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It is incredibly vital to wrap sanitary pads in newspapers and the dreaded black plastic if you’re a ‘decent & sanskari’ woman, isn’t it?
I was at this medical store after years and the place had changed tremendously. What used to be a small medical store was now a fancy new-age pharmacy. It, now, had sleek showcasing of the products and sales personnel in uniforms behind the counters.
I walked up to the counter to get what I had come to buy. As I waited for my turn at the counter, I was taken back to the day I came here as a teenager for buying the very same product I had come today.
I had stood at the counter for a while wondering how I was to ask for what I had come to buy. Then, gathering courage, I had told the shopkeeper, “Uncle, I want that” pointing to the shelf behind him.
He turned around to look at what I was pointing at and replied: “You want that cotton roll?”
I was exasperated after several failed attempts and he was annoyed, I finally said a tad irritated, “That thing uncle, on the shelf behind you, which starts with S.”
The shopkeeper turned around, looked at the green packet on the shelf behind him, and brought it down. He angrily muttered, “Couldn’t you say clearly, sanitary pad? Wasted so much of time?” Then, he proceeded to package it with layers of paper and a black polythene bag. I was smiling at my stupidity when a voice interrupted me.
“Yes, madam what do you want?” the person behind the counter asked looking at me with a quizzical expression. I couldn’t blame him, he wouldn’t be encountering too many ladies at his shop who stand at the counter smiling to themselves instead of placing their order.
“A large pack of sanitary pads please,” I told him and he called out to his colleague to get it. As I finished paying for my purchase, I could see the gentleman behind the counter pulling out reams of newspaper and a black bag to pack it. It took me back once again to that day many years ago.
‘Somethings never change,’ the most used phrase to convey the feeling of nostalgia, but today how I wished this practice would change.
“It’s okay, I don’t want to add to the pollution with more plastic bags, I will keep it in my bag,” I told the counter clerk as I took the packet from him. I could see the look of irritation on his face at my remark. And I hoped, out of annoyance, that he stops packaging sanitary pads in so many layers from the next customer. Why give the customer a feeling they had just purchased a top-secret nuclear weapon?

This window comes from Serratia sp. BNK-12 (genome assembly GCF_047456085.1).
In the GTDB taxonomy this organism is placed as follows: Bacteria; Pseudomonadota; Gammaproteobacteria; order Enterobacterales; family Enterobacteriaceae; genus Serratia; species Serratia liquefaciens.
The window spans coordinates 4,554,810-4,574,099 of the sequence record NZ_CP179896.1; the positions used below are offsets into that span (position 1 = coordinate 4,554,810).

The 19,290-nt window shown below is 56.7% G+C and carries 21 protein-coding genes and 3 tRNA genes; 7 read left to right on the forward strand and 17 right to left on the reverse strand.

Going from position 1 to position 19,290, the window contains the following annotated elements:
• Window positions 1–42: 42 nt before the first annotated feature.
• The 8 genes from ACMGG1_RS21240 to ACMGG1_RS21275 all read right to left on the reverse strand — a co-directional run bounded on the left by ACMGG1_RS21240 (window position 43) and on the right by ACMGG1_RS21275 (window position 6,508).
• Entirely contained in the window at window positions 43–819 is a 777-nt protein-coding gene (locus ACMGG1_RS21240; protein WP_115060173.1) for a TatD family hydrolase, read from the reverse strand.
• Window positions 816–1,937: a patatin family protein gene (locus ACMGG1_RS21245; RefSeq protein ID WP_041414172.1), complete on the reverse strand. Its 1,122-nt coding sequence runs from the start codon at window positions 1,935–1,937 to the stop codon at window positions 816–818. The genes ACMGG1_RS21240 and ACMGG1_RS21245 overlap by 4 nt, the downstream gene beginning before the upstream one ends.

I entered my apartment gate and saw Rani aunty standing at the entrance to the building, once again taking me back to a day-long ago in my teens. That day, I had been walking back home swinging a similar packet of sanitary pads when the package slipped from my hand and dropped down.
Before I could pick it up, our neighbour Kamala aunty had seen the package, and then all hell was let loose. I got a showdown on how shameless this was, rebuked for my unchaste behaviour, and the incident narrated with extra tempering and seasoning to my mother.
At the end of it, I wondered if I had been mistakenly carrying an explosive weapon in the packet, and dropping it had put everyone’s life in grave danger. As I walked to the building, I saw the grocery delivery person from a grocery store, unloading a delivery basket from his vehicle.
All of a sudden I heard Rani aunty’s voice “What is this? Why are you carrying it like that?” For a minute I looked at my bag, wondering if I had left my bag open, but no, it was properly zipped.
Then I noticed her target was not me but the delivery boy. In his basket along with the other groceries was a packet of sanitary pads, sans the layers of packaging.
“Groceries for flat No.403,” answered the delivery boy a little perplexed at the aggressive questioning from aunty.
“Don’t you know how to pack things properly? Shameless people!” aunty muttered glowering at him.
I went up and patted her back and said, “Relax aunty, he is a delivery boy and only doing his job.”
“Like this, there is some basic decency expected. I must talk to Mrs Aggarwal, she should not be buying her grocery from such shameless people. Indecent” Rani aunty continued glowering at the poor delivery boy, as we proceeded to enter the lift. I felt for the poor guy, he was only doing his job and doing it sensibly.
Why pack that sanitary pad in tons of plastic and paper? It wasn’t a prohibited narcotic substance that he was delivering that it had to be hidden like that. But telling this to Rani aunty was akin to belling the cat.
As we got into the lift, I opened my bag to fish out my keys and aunty saw the package peeping out in all its glory without the mandated layer of covers. Now her target of anger changed from the delivery boy to me.
“All this education and freedom has gone to the head of you girls. You have lost all sense of shame and manners, displaying such stuff openly. This generation has no sanskar,” Aunty ended her speech with her favourite word, the lack of the particular pious quality she was waiting to point out to all and sundry.
Just then the doors of the life opened on the fourth floor and as the delivery boy was pulling out his basket, he enquired to nobody in particular “Was Baghban playing again on TV sometime today?”
Rani aunty was left confused at the question, while I struggled to stifle my laughter.
A version of this was first published here.
Picture credits: Still from Stayfree’s ad on YouTube
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